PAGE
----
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Victoria Gorleku V. George Gorleku (1934) LJR-WACA

Victoria Gorleku V. George Gorleku (1934)

LawGlobal Hub Judgment Report – West African Court of Appeal

Section 47 of Marriage Ordinance (Gold Coast) does not vest real property in person granted Letters of Administration—Real property descends, as to two-thirds, according to Statute of Distribution, and as to remaining third according to Native Law and Custom.

The facts are sufficiently set out in the judgment.

C. S. Acolatse for Appellant.

K. A. Bossman for Respondent.

The following judgment was delivered:— WEBBER, C.J., SIERRA. LEONE.

This is a case reserved for the consideration by the Court of Appeal on two questions of law which the trial Judge states arose in an administration suit, namely :—

  1. Has the Supreme Court of the Gold Coast Colony any power to grant Letters of Administration to administer anything but the personal estate of a deceased intestate?
  2. Assuming that the deceased in this case was entitled, at the time of his death, to any real estate of which he might have ditiposed by Will will any share of such real estate, and if so what share, vest in the person to whom Letters of Administration are granted in his or her representative capacity?

The facts are fully set out in the judgment of the learned trial Judge and may be, briefly recapitulated as follows : —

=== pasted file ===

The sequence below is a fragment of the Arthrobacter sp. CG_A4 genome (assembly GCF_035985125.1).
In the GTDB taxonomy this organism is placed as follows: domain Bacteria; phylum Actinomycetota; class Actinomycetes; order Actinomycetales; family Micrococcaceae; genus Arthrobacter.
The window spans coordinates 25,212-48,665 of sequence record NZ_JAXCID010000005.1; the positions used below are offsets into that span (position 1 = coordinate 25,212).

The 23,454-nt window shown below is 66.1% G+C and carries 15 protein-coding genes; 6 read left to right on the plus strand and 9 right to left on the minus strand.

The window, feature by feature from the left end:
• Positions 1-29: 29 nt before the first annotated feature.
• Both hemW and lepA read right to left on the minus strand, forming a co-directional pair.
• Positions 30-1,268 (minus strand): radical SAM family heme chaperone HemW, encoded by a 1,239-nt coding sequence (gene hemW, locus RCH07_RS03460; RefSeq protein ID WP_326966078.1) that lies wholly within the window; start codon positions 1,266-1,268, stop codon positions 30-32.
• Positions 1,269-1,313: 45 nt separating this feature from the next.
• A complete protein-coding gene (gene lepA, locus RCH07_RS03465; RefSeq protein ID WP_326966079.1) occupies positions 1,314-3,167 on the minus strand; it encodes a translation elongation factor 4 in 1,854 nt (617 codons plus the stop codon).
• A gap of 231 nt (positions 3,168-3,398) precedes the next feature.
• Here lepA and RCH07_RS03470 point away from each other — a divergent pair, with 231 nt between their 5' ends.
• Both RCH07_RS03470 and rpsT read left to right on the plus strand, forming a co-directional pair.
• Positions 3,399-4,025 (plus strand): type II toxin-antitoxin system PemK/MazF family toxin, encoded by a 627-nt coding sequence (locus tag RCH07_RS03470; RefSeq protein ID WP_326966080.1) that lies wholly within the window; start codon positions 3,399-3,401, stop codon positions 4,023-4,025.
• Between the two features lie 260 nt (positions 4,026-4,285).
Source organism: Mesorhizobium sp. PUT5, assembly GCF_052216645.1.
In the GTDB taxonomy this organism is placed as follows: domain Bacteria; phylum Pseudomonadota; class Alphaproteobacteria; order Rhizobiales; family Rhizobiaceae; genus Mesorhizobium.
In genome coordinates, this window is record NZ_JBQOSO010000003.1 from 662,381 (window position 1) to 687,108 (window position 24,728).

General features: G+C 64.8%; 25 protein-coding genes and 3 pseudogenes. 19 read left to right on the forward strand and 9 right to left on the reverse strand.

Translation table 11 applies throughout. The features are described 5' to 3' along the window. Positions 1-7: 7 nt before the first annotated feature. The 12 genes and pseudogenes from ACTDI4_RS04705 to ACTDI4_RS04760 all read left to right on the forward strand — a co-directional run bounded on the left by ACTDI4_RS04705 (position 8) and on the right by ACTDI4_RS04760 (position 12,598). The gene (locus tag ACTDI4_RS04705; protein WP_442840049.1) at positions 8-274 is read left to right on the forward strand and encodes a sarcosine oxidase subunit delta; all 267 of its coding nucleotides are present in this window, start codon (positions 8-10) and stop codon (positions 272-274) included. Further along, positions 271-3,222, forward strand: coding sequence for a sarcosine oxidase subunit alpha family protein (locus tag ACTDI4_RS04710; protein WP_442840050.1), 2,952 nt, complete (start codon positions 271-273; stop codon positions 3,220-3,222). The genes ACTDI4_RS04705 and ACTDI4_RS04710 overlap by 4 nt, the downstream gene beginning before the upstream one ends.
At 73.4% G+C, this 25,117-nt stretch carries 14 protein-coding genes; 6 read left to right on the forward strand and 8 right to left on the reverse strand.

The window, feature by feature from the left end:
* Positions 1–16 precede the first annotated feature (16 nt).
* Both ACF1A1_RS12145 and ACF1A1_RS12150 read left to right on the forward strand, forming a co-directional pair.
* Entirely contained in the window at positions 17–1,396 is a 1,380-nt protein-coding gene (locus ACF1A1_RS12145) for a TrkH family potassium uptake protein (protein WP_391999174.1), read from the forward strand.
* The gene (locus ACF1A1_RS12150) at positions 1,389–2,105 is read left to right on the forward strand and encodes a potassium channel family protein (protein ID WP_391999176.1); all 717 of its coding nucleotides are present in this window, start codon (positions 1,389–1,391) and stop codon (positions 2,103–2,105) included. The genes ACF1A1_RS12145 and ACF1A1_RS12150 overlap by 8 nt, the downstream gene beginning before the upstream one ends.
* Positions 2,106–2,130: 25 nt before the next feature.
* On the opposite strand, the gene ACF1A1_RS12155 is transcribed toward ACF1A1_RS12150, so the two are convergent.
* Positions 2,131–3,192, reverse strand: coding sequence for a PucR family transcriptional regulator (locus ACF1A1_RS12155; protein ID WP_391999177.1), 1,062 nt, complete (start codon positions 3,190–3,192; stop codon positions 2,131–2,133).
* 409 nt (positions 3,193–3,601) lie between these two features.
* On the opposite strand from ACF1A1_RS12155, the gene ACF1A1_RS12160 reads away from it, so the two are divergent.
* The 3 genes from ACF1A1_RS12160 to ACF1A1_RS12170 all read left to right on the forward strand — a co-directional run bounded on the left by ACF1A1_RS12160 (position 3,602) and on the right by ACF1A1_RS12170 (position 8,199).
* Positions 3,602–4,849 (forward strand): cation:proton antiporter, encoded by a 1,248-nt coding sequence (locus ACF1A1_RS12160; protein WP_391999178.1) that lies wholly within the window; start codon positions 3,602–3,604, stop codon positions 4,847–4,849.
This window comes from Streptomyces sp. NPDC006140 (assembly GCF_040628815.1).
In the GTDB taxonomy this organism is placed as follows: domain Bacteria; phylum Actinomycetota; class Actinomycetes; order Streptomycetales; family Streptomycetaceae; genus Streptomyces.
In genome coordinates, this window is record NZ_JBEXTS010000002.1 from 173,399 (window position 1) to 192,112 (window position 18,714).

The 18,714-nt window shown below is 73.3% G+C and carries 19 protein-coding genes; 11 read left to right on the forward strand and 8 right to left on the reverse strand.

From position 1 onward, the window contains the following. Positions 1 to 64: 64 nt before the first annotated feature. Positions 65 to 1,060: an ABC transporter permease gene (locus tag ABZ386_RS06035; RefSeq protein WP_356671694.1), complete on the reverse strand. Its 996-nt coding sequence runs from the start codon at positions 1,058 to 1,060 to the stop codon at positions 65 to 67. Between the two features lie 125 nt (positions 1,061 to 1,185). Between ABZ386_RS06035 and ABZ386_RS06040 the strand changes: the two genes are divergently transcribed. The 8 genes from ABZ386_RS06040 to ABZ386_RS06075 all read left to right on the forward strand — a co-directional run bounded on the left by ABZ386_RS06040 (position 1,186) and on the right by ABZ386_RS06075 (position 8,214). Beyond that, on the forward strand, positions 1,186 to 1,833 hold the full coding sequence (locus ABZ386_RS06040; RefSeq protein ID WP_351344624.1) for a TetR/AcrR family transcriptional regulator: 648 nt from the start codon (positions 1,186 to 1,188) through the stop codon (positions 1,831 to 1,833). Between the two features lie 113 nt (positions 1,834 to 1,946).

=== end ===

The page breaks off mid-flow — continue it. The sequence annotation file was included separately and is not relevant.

The late Albert Fui Gorleku died on the 14th October, 1929, intestate, leaving his lawfully married wife and a daughter. On his death his wife, the present plaintiff Victoria Ama Gorleku; applied for Letters of Administration and Notice of Opposition was entered by George Damisah Gorleku, an uncle of the deceased.

Then. followed the administration sagt,-the plaintiff being the witlow Victoria Ama Gorleku, the applicant, and the defendant being George Damisah Gorleku, the caveator.

It was contendedvonmel for the plaintiff in the Court

below, -citing Odonkor Akoshia, Full Court Reports 1926-29 at page 322 and Randolpk ilonimonia -dated 2/10/1933 (not yet reported), that the Court -41COU1rd only grant Letters of Adminie. tration to administer personal = estate, and by counsel for the eaveator, on the authority of the -ease “In re James Hagan ” deeeased “i &shah s- ‘ binti Law Report page 92, that the grant of Letters olAdministration would enable the grantee to deal with any individual property the deceased owned in land and house.